Severe Skin Lesions Can Cause IBD Patients to Quit Therapy

If topical treatment fails, lesions caused by anti-tumor necrosis factor may cause discontinuation

WEDNESDAY, Jan. 5 (HealthDay News) -- Severe skin lesions cause patients with inflammatory bowel disease (IBD) to discontinue anti-tumor necrosis factor-α (TNF-α) therapy, according to research published in the December issue of Clinical Gastroenterology and Hepatology.

Jean-François Rahier, M.D., of the Cliniques Universitaires UCL Mont Godinne in Yvoir, Belgium, and colleagues conducted a retrospective study between January 2004 and September 2009 of patients with new onset or exacerbation of eczematiform or psoriasiform lesions during treatment with anti-TNF-α agents for IBD. Of the 85 patients studied, 69 had Crohn's disease, 15 had ulcerative colitis, and one had indeterminate colitis.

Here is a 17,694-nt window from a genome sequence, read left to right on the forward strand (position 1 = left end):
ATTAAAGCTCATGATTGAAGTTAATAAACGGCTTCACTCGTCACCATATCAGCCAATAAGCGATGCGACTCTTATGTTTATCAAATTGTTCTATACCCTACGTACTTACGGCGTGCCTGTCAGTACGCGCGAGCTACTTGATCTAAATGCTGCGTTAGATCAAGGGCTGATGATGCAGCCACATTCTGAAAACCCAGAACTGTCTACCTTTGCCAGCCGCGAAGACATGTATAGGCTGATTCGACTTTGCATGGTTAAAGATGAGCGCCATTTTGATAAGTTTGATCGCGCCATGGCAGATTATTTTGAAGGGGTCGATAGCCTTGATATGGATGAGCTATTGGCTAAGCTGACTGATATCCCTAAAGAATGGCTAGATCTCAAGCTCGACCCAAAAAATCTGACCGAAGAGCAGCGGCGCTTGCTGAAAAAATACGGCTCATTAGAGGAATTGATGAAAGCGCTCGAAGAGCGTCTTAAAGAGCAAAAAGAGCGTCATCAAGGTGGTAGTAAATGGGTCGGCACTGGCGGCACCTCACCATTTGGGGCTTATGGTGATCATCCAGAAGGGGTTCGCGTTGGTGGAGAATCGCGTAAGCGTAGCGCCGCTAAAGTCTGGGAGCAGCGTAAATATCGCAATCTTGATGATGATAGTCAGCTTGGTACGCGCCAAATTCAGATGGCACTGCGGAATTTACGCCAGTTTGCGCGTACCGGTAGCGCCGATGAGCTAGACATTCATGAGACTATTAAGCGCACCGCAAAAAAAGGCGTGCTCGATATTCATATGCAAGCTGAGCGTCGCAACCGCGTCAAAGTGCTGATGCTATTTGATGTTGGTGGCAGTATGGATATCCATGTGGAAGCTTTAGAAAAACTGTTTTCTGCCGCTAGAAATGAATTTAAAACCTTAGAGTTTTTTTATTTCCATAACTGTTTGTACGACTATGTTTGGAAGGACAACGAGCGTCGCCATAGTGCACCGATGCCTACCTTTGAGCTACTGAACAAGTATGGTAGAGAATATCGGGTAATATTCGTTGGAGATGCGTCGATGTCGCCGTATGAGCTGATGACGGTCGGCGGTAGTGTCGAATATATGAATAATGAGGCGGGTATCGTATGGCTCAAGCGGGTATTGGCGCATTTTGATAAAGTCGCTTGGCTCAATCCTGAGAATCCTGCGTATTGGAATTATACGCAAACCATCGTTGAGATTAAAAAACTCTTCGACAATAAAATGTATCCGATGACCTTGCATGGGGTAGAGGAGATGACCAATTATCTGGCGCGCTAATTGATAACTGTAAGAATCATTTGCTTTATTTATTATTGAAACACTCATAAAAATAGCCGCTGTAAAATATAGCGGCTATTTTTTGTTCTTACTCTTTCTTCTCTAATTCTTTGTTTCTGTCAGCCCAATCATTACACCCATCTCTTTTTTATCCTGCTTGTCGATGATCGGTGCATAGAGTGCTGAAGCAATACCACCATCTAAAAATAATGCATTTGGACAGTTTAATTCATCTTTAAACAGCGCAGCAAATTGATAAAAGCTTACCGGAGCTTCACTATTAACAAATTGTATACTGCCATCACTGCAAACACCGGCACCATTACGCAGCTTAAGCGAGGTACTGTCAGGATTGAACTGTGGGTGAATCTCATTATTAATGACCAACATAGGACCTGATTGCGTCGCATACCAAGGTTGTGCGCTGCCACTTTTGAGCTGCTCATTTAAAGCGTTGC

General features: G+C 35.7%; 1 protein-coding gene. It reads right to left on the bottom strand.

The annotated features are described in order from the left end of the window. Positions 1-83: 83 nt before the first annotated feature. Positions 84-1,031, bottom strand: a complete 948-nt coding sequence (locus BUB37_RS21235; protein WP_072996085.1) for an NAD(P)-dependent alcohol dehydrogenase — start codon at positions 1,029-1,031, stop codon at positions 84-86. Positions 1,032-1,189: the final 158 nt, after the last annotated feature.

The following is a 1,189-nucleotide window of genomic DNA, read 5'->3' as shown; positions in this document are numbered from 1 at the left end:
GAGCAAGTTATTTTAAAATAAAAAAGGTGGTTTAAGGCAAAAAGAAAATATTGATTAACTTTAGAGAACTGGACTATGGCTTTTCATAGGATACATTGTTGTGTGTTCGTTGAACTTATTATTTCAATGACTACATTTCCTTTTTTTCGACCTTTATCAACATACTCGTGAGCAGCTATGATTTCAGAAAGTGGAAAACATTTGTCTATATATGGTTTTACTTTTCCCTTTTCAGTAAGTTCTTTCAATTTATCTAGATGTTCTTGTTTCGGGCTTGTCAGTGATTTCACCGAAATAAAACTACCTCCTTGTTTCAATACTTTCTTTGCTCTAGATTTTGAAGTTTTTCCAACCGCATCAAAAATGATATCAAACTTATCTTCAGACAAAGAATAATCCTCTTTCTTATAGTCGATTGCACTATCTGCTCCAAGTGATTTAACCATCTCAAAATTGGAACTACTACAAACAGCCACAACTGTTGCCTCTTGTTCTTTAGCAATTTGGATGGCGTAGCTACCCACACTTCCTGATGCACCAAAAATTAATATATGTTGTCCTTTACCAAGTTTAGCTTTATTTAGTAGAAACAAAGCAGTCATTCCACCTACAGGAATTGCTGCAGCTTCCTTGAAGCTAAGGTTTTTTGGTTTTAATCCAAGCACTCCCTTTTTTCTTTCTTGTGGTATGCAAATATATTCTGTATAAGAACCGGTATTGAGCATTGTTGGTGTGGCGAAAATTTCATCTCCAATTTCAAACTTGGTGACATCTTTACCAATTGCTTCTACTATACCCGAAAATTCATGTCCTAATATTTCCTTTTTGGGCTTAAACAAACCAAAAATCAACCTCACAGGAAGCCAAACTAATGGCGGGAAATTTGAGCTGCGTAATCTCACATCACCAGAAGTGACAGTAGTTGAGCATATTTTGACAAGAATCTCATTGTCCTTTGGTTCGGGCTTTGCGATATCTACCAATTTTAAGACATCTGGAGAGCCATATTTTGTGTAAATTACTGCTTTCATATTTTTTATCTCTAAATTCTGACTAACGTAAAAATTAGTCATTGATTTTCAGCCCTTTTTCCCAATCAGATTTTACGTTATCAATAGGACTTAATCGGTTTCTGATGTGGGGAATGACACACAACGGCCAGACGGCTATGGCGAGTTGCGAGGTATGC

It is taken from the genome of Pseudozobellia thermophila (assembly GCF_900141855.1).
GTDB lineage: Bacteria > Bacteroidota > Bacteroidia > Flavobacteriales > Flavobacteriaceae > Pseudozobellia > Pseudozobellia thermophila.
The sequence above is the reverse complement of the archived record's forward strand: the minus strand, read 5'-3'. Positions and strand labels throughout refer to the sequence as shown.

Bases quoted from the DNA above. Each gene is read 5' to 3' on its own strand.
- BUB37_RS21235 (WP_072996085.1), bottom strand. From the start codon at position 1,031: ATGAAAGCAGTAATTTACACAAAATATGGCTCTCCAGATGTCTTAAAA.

The researchers found that topical treatment resulted in partial or total remission in 41 patients. Most of the scalp and flexural varieties were psoriasiform; however, the locations of the eczematiform lesions varied. After treatment with any type of anti-TNF-α agent, skin lesions emerged for 69 patients (81 percent), while their IBD symptoms remained inactive. Uncontrolled skin lesions caused 34 percent of the patients to discontinue TNF-α inhibitors.

"Because the most severe forms [of psoriasiform and eczematiform skin lesions] can lead to cessation of anti-TNF therapy, they need to be carefully managed with the help of a dermatologist," the authors write.

Several authors disclosed financial relationships with various pharmaceutical companies, including Abbott Laboratories, Schering-Plough and UCB Pharma.

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